Has someone told you that when pregnant you should keep your heart rate below 140 beats per minute? Yep, that’s from the 1985 study and has since been updated. In 1985 ACOG also recommended less than 15 minutes of exercise and keeping your core temperature below 38 degrees celcius. These guidelines from 1985 were removed in 1996. And recent studies show 30 minutes or more of exercise on most days of the week is best. But do not dismiss your doctor’s recommendations, he/she could be recommending them for you and you need to listen to that. Especially if you are carrying more than one baby.
Here is why the 140 BPM figure is no longer used. It should not be assumed that all pregnant women working at 140 BPM (the same heart rate) are putting out the same effort level. Do not use heart rate monitors, as they are inaccurate during pregnancy.
Heart Rate and Pregnancy – Your heart rate response changes throughout gestation. It increases in early pregnancy due to underfill, then falls gradually but continually throughout the latter trimesters. So, what is underfill? When you’re pregnant, you’re not just circulating blood through your own body, but through your baby’s body. Underfill is the condition when you don’t have the same volume of blood pumping through your heart as you would when not pregnant. As a result of less volume going through your circulatory system with each pump (beat) of your heart, you heart rate speeds up to compensate. If you exercised at a non-pregnant woman’s target heart rate throughout each stage of pregnancy you could easily under-work or overwork.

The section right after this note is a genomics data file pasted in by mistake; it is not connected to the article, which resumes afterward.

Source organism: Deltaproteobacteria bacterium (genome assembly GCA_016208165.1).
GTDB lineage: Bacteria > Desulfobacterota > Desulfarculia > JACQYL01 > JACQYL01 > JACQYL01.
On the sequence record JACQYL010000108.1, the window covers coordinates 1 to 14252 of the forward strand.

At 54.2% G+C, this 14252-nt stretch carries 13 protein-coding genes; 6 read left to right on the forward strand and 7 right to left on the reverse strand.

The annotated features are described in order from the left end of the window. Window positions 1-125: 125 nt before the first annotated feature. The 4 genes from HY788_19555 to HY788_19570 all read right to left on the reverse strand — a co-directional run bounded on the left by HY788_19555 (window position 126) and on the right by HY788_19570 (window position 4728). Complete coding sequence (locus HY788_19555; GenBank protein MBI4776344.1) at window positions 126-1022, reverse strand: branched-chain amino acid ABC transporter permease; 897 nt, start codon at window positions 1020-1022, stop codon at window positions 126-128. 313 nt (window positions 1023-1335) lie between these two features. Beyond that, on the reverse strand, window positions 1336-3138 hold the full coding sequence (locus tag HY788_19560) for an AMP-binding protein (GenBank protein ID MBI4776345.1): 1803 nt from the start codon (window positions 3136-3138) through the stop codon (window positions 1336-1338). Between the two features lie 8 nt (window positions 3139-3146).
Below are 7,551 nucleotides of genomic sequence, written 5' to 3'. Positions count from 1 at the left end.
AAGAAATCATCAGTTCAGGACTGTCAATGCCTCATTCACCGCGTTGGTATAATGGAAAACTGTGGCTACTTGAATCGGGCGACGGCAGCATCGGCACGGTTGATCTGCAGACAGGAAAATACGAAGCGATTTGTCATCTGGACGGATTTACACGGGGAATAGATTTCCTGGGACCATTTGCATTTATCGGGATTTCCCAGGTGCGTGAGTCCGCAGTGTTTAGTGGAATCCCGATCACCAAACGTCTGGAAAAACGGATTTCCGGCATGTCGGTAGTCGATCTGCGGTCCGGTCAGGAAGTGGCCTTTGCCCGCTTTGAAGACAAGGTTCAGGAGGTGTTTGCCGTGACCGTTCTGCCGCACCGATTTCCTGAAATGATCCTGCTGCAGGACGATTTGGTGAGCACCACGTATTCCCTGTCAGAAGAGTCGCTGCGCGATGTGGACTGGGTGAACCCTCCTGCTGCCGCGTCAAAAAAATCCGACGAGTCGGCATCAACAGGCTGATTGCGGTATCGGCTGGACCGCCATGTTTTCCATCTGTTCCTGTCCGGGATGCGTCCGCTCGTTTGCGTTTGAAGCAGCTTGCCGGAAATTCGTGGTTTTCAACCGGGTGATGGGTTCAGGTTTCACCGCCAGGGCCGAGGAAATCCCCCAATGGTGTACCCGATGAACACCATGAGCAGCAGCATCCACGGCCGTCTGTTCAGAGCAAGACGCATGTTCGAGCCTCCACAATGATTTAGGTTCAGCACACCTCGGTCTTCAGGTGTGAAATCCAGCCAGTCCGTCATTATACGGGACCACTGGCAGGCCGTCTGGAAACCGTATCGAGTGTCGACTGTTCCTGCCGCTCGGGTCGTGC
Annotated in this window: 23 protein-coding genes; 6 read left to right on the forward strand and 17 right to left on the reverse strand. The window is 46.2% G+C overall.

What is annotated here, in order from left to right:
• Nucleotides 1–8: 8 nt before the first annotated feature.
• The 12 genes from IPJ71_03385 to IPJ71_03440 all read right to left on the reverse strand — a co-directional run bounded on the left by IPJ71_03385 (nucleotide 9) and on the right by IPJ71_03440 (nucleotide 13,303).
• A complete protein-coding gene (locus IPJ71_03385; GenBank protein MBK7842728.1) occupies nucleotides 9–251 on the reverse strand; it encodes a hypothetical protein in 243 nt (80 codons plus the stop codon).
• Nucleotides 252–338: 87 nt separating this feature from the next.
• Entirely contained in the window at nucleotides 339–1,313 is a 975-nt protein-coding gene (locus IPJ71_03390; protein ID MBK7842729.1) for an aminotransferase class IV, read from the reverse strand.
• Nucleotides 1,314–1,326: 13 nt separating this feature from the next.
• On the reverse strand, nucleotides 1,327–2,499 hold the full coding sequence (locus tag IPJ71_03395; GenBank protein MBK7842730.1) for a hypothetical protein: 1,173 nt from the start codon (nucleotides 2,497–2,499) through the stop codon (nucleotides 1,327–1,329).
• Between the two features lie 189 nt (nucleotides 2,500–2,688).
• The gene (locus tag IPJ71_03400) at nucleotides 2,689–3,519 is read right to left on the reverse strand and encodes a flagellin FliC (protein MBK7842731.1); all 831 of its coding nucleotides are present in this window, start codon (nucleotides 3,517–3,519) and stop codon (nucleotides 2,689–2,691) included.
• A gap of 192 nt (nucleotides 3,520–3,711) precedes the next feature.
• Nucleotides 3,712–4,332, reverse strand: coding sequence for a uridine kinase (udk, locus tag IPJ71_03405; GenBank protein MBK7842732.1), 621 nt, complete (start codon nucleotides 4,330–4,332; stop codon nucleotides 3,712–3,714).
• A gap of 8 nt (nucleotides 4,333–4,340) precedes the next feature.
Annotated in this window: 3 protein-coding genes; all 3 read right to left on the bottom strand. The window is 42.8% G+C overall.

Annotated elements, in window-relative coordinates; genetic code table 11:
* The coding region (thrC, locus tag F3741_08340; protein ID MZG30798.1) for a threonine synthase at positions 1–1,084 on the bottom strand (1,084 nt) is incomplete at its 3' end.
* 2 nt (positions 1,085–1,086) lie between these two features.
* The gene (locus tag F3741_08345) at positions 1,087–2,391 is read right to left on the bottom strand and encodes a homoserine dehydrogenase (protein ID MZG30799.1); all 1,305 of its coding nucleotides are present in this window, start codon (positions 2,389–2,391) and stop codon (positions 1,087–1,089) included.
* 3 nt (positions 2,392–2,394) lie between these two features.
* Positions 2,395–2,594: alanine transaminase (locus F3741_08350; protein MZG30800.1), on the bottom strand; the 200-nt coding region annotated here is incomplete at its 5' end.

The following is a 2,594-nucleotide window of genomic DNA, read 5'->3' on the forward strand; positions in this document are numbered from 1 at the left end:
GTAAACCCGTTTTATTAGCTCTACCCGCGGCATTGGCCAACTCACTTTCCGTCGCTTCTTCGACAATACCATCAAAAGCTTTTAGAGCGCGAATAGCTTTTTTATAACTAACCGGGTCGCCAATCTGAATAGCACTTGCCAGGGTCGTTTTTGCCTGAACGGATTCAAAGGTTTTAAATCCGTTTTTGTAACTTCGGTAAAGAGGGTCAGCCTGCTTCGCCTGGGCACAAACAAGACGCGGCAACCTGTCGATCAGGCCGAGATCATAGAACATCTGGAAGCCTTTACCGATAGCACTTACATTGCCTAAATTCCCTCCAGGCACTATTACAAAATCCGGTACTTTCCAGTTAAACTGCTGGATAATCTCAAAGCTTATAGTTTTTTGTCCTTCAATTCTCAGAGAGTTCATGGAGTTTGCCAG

This is why both ACOG and the American College of Sports Medicine (ACSM) do not recommend using heart rate, but use “rate of perceived exertion” or RPE. The American Council on Exercise (ACE) says stay between 5-8 and ACSM says 3-7 on a 10-point scale. Below Moms Into Fitness has evaluated all and combined them—stay between a 5 &7.
Rate of Perceived Exertion
0 Feeling you get when sitting.
1 Activities like getting dressed.
2 Feeling you might get while doing laundry.
3 Taking a casual walk.
4 Walking briskly, but still maintaining conversation.
5 Feeling you get when rushing out the door.
6 Feeling you get when rushing up a flight of stairs.
7 Exercise while singing.
8 Slightly tiring exercise, but still speaking full sentences.
9 Feeling fatigue. Breathing hard.
10 All out exercise. Could not maintain for more than 30 seconds.